abandoned without any appraisal of the bene¬ts of such an alternative being undertaken.
2 Brief discussion of how these travel costs are estimated is provided subsequently.
3 In essence the reader can think of the consumer surplus value being estimated as the sum of what the individual
visitor would pay, if required, for each of the visits to a woodland. In an attempt to widen readership we have
avoided various technicalities in this and subsequent descriptions. References to further reading are provided
4 Strictly speaking this effect is non-negative rather than absolutely positive.
18 Applied Environmental Economics

Table 2.1. Welfare change measures obtained from expressed preference measures

Change in provision
Gain Loss
WTP measure WTP to ensure that the proposed WTP to avoid the proposed
gain occurs loss occurring
WTA measure WTA compensation if proposed WTA compensation if proposed
gain does not occur loss does occur

effect of such a cost reduction may be either positive or negative depending upon
how the individual varies their consumption of the good as the purchasing power
of their income changes. Given this uncertainty, consumer surplus might provide
an imperfect estimate of the ˜income-compensated™ welfare provided by a given
recreational site.
This problem is at least in theory addressed through the application of expressed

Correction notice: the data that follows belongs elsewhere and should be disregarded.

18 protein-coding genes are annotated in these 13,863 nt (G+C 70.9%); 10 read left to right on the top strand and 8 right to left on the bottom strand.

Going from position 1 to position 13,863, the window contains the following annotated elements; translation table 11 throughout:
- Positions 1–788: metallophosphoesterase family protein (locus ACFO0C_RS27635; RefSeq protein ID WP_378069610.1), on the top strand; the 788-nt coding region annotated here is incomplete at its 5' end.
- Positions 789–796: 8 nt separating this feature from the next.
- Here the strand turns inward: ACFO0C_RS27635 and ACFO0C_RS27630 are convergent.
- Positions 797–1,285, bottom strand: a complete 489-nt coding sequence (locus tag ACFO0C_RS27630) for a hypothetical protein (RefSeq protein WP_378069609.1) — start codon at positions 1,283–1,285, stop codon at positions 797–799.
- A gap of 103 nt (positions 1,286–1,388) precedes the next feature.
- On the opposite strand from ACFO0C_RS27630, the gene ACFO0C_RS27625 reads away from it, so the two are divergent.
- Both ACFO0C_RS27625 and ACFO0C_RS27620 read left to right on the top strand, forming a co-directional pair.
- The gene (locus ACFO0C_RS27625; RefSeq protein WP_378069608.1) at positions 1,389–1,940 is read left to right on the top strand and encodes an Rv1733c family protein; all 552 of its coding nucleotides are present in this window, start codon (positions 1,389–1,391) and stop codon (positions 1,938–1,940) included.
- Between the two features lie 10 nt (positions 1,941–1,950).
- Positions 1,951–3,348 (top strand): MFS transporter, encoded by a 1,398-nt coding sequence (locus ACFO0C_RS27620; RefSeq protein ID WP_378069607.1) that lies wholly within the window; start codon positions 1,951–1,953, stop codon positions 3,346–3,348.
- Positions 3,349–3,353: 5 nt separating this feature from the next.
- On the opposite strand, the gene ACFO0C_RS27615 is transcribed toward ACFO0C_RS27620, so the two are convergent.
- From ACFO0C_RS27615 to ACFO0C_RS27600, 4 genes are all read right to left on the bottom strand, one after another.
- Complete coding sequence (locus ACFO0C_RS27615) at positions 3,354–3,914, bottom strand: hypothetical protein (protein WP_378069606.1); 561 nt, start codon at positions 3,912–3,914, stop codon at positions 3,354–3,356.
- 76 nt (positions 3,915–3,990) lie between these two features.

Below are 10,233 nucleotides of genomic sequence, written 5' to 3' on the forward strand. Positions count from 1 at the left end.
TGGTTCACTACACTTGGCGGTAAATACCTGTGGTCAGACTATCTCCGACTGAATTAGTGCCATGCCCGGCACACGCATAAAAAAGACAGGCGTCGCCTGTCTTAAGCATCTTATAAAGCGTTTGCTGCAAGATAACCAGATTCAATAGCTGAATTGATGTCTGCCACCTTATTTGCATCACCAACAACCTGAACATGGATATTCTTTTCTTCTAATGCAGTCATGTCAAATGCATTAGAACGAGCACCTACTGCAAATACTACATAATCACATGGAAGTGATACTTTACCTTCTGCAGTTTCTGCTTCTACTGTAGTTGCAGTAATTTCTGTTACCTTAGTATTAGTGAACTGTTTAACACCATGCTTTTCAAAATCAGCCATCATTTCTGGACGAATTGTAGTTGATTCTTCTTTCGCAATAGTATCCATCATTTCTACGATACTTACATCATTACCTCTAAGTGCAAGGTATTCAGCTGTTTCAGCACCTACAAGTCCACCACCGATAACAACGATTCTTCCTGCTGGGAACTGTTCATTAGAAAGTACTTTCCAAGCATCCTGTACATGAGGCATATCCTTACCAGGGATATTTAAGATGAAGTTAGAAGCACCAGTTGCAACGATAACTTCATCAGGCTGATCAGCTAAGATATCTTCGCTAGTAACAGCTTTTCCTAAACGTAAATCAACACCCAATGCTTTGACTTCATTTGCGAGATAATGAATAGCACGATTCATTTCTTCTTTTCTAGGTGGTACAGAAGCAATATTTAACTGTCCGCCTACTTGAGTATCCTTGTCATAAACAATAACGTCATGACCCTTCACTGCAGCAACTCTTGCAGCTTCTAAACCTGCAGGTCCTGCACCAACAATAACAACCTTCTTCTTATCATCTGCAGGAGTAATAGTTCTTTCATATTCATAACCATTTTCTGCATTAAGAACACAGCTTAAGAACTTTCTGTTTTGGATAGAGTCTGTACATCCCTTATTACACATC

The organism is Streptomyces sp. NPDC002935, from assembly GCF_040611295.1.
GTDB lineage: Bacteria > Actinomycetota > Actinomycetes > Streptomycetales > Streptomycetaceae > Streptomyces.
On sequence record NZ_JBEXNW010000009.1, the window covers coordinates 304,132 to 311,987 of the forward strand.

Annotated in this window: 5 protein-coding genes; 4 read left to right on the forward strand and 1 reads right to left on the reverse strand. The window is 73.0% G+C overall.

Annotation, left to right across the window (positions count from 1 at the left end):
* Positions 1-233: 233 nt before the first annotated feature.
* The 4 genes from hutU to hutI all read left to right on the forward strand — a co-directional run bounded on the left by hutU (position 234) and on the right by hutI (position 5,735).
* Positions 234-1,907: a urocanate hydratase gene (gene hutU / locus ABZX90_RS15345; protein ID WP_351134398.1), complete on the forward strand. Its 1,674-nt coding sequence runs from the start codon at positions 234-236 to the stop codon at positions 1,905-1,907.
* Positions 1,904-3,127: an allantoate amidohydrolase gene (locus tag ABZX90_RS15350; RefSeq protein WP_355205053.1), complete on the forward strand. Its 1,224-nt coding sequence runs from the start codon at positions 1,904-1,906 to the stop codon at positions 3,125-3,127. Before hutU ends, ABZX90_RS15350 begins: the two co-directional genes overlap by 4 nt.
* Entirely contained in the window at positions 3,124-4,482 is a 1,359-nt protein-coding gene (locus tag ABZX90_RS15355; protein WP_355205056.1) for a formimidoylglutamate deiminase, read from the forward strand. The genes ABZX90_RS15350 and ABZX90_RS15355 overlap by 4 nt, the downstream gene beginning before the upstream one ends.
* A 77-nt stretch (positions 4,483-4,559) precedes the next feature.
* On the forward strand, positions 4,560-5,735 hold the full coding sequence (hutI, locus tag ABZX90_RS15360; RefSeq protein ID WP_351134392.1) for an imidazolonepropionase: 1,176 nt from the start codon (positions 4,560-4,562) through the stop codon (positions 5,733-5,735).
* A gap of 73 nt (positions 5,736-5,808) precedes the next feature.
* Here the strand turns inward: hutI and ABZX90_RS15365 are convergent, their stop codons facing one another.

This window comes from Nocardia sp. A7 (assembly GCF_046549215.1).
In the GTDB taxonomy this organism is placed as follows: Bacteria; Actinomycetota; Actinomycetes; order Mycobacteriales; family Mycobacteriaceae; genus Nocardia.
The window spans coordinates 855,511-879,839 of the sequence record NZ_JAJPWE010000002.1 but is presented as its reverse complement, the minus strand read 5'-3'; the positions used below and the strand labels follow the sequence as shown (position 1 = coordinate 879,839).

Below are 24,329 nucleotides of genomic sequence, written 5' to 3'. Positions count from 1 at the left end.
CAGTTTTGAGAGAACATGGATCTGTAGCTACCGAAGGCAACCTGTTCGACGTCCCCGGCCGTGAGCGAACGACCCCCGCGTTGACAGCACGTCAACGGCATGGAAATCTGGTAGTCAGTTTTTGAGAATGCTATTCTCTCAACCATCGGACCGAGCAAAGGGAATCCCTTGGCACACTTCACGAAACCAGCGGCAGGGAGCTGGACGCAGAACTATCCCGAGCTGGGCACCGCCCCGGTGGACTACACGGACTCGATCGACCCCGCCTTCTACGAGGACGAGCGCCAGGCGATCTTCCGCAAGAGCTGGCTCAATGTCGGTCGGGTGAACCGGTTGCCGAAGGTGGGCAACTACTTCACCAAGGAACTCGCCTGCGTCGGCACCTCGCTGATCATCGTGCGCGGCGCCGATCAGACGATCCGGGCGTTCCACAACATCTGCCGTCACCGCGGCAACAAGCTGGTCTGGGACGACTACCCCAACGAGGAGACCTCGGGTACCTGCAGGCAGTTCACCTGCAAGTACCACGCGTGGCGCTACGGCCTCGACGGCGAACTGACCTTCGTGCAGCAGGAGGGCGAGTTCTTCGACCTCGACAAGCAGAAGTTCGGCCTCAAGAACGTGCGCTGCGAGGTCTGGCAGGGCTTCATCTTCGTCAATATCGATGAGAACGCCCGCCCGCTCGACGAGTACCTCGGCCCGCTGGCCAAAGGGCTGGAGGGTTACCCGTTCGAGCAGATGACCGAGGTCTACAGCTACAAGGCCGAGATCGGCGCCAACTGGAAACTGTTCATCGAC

preference approaches such as the contingent valuation (CV) method. Here respon-
dents are directly asked to state the change in income which would just offset a
proposed change in the provision of the good under investigation. Respondents
might be asked to consider either a gain or loss over the present level of provision
and in either case be asked questions concerning how much they might be willing
to pay (WTP) or willing to accept in compensation (WTA) to just offset the relevant
welfare change. Table 2.1 illustrates the four welfare measures so de¬ned.5
The income-compensated values estimated by the expressed preference methods
can therefore claim some theoretical superiority as welfare measures compared to
the consumer surplus estimates provided by revealed preference approaches. How-
ever, expressed preference methods have been the subject of considerable criticism
regarding the ability of respondents to articulate values for complex goods such as
those provided by the environment (Kahneman and Knetsch, 1992; Hausman, 1993;
Diamond and Hausman, 1994). In practice there is evidence that both TC-based
consumer surplus estimates and CV-based WTP values are reasonably similar,6 and
our research uses both methods, as they are, respectively, the most commonly ap-
plied revealed and expressed preference techniques for valuing woodland recreation

5 For further discussion see Just et al. (1982), Johansson (1987) or any similar intermediate microeconomics text.
For an empirical comparison of all four measures, see Bateman et al. (2000a).